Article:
Organising a Successful Event

Event managers are often described as swans. They glide about looking calm and collected while paddling below the surface to make sure every aspect is perfect. It is similar to managing a microcosm business. This requires the ability to generate high-level ideas, plan and manage a variety of aspects. These skills include sales, marketing, project and financial management, and logistics and health and safety delivery.


Events company Manchester says it is a good starting point, but we as event organizers must ask ourselves why we are organising this particular event. You may have valid reasons to generate income or PR, launch a new campaign, product, or service, promote your brand, or impart learning. It is important to ask yourself what a live event offers that other information and marketing channels don’t. Like all objectives, ensure they are SMART.


Once you have completed your feasibility study, and decided that a live event would be the best way to spend your budget, the organiser will need to decide on the best format. Is it your intention to host intimate events, small-scale public events, or large-scale events? How do you want your event to look? Do you have a theme? How will you ensure the theme is reflected in the venue, speakers, and ideas? A diverse team of project managers with the right skills will ensure that all elements, from creativity and idea generation to practical logistical planning, financial management and marketing are covered.


The events process can be divided into three main categories: logistics, marketing, and content. Each event requires a financial and project plan. This will break down the activities into timeframes, resources, and responsibilities. Consider financial questions such as how many people are required to breakeven and what this will mean for cashflow. Every event should have a contingency plan and risk management plan. The more prominent and large-scale the event, the more important it is to do this. Although larger venues and local authorities can usually provide guidance, it is worth hiring a dedicated safety and health consultant if you have a large event. Here, timing is key. Don’t underestimate the time it takes to complete certain parts of the project. Also, don’t forget to allow for slippage.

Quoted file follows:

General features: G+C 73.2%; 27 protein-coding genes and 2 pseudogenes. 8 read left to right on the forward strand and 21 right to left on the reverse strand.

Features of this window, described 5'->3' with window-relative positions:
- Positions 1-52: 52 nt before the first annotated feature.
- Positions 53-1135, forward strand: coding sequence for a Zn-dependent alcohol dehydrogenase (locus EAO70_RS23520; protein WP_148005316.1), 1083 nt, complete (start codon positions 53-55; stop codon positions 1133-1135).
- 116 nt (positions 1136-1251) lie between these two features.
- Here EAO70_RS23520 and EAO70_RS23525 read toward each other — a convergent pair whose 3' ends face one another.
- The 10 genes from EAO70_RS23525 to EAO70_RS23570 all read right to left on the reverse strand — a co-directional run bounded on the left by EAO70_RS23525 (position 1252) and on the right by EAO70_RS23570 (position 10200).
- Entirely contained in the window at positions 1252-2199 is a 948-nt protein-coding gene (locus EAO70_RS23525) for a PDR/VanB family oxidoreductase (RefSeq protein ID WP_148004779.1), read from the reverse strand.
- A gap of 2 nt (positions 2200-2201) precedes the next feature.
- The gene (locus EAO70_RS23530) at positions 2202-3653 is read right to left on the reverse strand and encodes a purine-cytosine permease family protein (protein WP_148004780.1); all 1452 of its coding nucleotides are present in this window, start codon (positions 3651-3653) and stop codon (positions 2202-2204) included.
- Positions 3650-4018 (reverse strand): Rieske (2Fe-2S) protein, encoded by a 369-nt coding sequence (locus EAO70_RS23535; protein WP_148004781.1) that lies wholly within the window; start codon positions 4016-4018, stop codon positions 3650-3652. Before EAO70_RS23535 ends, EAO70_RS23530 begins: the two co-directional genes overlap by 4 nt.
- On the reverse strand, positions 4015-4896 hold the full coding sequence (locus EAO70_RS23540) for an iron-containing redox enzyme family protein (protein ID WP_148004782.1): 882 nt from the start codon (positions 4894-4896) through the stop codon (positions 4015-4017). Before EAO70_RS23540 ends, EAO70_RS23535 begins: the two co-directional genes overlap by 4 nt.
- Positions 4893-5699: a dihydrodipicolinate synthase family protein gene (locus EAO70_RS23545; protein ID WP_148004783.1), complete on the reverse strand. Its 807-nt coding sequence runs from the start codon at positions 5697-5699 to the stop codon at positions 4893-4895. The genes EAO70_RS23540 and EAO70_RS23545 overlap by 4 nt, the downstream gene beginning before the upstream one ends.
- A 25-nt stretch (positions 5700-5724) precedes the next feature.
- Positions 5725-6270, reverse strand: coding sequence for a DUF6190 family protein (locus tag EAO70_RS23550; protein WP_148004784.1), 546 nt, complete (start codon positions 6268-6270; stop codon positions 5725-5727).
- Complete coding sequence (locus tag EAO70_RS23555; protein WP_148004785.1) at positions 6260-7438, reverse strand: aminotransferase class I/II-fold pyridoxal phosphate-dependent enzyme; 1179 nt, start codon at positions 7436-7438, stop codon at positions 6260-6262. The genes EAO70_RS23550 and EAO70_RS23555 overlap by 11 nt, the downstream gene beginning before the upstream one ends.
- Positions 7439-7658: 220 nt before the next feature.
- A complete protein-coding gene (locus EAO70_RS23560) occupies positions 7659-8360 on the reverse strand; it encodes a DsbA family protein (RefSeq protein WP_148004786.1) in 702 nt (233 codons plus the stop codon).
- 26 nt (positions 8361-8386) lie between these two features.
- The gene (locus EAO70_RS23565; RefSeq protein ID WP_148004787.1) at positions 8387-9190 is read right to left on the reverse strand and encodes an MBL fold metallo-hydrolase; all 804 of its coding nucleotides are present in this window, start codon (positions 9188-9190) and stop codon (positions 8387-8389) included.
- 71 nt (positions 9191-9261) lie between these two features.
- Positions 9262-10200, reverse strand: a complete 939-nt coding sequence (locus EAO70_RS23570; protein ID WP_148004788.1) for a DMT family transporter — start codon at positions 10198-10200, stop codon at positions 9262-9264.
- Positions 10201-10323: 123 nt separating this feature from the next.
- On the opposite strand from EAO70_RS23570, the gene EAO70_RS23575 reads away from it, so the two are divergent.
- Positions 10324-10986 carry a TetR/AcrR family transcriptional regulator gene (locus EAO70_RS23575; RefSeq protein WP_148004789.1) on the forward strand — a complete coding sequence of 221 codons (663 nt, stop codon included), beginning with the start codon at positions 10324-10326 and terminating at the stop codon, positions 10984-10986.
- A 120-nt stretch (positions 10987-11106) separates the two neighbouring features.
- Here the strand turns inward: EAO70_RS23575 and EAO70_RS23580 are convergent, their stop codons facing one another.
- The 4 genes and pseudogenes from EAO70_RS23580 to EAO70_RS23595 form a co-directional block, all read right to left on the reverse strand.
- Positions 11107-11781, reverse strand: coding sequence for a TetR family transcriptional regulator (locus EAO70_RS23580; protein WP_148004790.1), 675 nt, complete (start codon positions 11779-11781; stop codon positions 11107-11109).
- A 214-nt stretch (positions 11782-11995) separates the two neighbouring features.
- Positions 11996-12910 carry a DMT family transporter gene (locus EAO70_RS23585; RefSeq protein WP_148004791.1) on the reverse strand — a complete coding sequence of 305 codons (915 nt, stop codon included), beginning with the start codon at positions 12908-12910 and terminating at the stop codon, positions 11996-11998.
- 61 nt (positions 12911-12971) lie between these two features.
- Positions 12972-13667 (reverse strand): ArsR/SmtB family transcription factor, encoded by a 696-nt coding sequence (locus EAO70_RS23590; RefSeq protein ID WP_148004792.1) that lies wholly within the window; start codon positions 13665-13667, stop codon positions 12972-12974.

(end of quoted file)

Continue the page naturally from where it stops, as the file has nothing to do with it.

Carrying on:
This is likely to be the biggest expense in your overall budget. There are many things to consider when choosing a venue. Are you looking for a venue that is purpose-built? Or could you consider a space like a warehouse or marquee outside, that could be dressed and used as a blank canvas? Perhaps an outdoor, unusual venue is more appropriate. Cost and service delivery are key considerations. What hidden costs like traffic marshals and first aid provision, stewarding, traffic marts, and furniture supply, as well as the cost of catering and stewarding are all important. Many venues sourcing agencies can assist you in finding the right venue at the most affordable rates.


In addition to the venue, catering can be one of your biggest event expenses and, in my opinion, is the area that will receive the most feedback and comments. Can you bring your own caterers or are they tied to the venue? You will most likely be tied to the caterers of an existing venue. However, if you’re using a space like a community hall, marquee or other type of space, then you might need to hire their caterers. How much food and wine do you have to spend per head? What creative ways will you handle special diets? I wish that vegetarian meals will no longer consist of a pasta main dish and a starter melon. It is important to consider the origin of food depending on your charitable goals. This is especially true for conservation and animal charities, where foie gras can be a no. Also, a lot of your audience might be vegetarian or vegan, and they will expect a creative, ethically-sourced menu. Do not be tempted to accept a set menu or a fixed price. Ask the caterers about your budget so they can suggest menus that you like. Are you required to obtain an alcohol license? A licensed venue that is already established will be the best. You will need an alcohol license if you sell alcohol at a cash bar or use a non-conventional venue. Give yourself plenty of time to apply.